Iran refuses to disclose cause of fire at Natanz nuclear site | Iran News

Iranian investigators have determined the cause of a fire at the Natanz nuclear plant, a spokesman for Iran’s top security body said on Friday, while refusing to immediately release details of the findings for “security reasons.”

The National Security Council statement came when Gholamreza Jalali, Iran’s chief of civil defense, told state television that Tehran would retaliate against any country that carries out cyber attacks on its nuclear sites.

The Reuters News Agency, citing three Iranian officials, said the Natanz fire, which occurred early on Thursday, was caused by cyber sabotage.

But Reuters said officials did not offer evidence to back up the claim.

The largely underground Natanz uranium enrichment site is one of several Iranian facilities monitored by inspectors from the International Atomic Energy Agency (IAEA), the United Nations’ nuclear watchdog.

The Iranian Atomic Energy Organization initially reported that an “incident” had occurred early Thursday in Natanz, located in the desert in the central province of Isfahan. She later posted a photo of a single-story brick building with partially burned roof and walls.

A door hanging from its hinges suggested that there had been an explosion inside the building.

The IAEA said that none of its inspectors was in Natanz at the time of the fire and that “the place where the incident occurred does not contain nuclear material.”

‘The Cheetah of the Fatherland’

Keyvan Khosravi, a spokesman for the National Security Council, told the IRNA news agency on Friday night that experts have “determined the main cause of the incident,” but “it will be declared in due course for security reasons.”

The mystery surrounding the incident was deepened after the BBC reported that an unknown group called “Cheetah of the Homeland” claimed responsibility for the attack in a statement sent to journalists from the Persian network service before news of the fire were made public.

A video claimed that the group included “soldiers from the heart of the regime’s security organizations” who wanted to prevent Iran from acquiring a nuclear weapon. Iran has long maintained that its atomic program is for peaceful purposes.

At the same time, the Iranian media suspects the incident in the United States and Israel.

In an article published Thursday, IRNA addressed what it called the possibility of sabotage, although it did not directly accuse the United States or Israel.

“So far, Iran has tried to avoid escalating crises and the formation of unpredictable conditions and situations,” IRNA said. “But the crossing of the Islamic Republic of Iran’s red lines by hostile countries, especially the Zionist regime and the United States, means that the strategy … should be reviewed.”

In 2010, the Stuxnet computer virus, widely believed to have been developed by the US and Israel, was discovered after it was used to attack Natanz’s facilities.

Later Thursday, Jalali told state television that “if our country is shown to have been the target of a cyber attack, we will respond.”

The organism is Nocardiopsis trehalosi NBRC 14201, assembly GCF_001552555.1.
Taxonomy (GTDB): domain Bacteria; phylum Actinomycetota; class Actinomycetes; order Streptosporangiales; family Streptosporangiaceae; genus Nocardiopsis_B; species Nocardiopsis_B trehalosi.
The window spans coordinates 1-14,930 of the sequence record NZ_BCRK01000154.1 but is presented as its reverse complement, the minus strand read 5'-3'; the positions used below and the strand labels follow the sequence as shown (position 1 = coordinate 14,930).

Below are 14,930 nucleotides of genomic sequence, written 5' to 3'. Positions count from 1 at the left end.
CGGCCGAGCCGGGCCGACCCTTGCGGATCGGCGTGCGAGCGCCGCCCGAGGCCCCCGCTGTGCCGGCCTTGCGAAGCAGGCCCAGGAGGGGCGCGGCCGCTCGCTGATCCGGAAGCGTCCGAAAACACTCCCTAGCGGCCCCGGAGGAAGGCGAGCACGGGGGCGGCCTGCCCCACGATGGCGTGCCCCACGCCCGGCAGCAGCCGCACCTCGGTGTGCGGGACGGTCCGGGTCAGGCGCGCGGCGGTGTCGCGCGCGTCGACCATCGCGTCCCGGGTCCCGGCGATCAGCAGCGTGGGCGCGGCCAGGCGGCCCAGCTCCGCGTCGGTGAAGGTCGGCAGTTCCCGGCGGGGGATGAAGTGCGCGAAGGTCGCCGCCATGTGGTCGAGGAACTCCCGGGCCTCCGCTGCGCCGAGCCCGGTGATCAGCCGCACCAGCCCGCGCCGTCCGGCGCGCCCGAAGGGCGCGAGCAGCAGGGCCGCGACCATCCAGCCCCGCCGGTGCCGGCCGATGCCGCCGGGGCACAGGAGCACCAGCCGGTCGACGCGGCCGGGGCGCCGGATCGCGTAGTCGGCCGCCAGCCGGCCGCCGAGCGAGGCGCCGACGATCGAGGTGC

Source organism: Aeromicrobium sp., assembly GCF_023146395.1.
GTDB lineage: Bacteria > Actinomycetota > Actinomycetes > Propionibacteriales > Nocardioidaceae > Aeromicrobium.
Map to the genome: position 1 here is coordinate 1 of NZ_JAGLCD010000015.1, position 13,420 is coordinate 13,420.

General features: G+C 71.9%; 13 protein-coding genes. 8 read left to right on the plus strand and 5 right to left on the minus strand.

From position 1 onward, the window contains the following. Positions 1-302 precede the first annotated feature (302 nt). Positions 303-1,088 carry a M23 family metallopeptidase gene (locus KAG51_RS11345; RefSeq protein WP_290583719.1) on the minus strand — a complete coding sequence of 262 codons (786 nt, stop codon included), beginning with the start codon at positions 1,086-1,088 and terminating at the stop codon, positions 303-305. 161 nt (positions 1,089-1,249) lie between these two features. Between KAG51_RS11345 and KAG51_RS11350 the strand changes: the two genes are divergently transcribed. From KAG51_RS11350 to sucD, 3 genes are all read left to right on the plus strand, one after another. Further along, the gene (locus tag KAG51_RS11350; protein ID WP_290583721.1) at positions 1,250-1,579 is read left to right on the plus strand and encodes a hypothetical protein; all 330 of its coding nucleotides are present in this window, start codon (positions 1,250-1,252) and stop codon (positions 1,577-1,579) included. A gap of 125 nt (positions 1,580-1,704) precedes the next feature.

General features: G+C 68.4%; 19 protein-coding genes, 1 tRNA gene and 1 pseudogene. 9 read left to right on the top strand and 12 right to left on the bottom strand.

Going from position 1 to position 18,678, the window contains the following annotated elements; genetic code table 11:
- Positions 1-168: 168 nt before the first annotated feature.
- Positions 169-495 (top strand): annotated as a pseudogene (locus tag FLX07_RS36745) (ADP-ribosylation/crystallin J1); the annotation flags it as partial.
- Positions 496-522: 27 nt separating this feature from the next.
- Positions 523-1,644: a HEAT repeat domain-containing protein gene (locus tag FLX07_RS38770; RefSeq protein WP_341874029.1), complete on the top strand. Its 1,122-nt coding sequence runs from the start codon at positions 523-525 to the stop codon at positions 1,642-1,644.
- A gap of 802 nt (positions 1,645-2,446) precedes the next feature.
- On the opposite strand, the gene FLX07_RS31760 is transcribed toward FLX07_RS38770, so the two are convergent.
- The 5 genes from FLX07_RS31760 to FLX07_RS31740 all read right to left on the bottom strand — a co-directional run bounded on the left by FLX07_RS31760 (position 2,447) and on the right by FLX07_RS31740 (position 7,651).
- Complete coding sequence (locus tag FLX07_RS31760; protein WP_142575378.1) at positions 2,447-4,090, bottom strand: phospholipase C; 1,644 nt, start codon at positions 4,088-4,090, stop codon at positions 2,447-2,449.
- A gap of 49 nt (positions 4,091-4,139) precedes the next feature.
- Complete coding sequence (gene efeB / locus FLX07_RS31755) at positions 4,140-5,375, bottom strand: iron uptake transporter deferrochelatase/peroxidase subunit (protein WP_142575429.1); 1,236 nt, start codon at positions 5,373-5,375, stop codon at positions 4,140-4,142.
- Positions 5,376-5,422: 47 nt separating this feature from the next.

Natanz is the centerpiece of Iran’s enrichment program, which Tehran says is for peaceful purposes only. Western intelligence agencies and the IAEA believe it had a clandestine, coordinated nuclear weapons program that it stopped in 2003.

Tehran denies seeking nuclear weapons.

Iran activates nuclear deal dispute mechanism

Iran halted its nuclear work in exchange for the removal of most global sanctions under an agreement reached with six world powers in 2015, but has reduced compliance with the agreement’s restrictions since the President of the United States, Donald Trump retired in 2018.

The IAEA also released two reports this year blaming Iran for not answering questions about nuclear activities prior to its 2015 deal at three sites and for denying access to two of them.

According to Reuters, the UK, France and Germany submitted a draft resolution to the IAEA on June 10 asking Iran to provide access to specified locations.

The three European countries consider the nuclear deal to be a cornerstone of regional and global security and have fought to keep it alive from the United States movement. They have established a parallel system to try to keep funds flowing to Iran as its economy weakens.

Separately, on Friday, IRNA reported that Iranian Foreign Minister Mohammad Javad Zarif activated a dispute resolution mechanism in the 2015 deal, attributing the move to Germany, France and the UK’s “non-compliance” to its side of the deal as well as a European boost. to rebuke Iran at the IAEA for its refusal to grant access to inspectors at its nuclear sites.

The dispute mechanism provides for a period of approximately one month, which can be extended if all parties agree, to resolve any disagreement.

Failure to comply with an agreement could lead to the suspension of UN sanctions against Iran.

On January 15, Europeans activated the agreement’s dispute resolution mechanism to compel Iran to discuss possible violations of the agreement, as Tehran appeared to back down and refused to be bound by its uranium enrichment limits.

Later they suspended the action.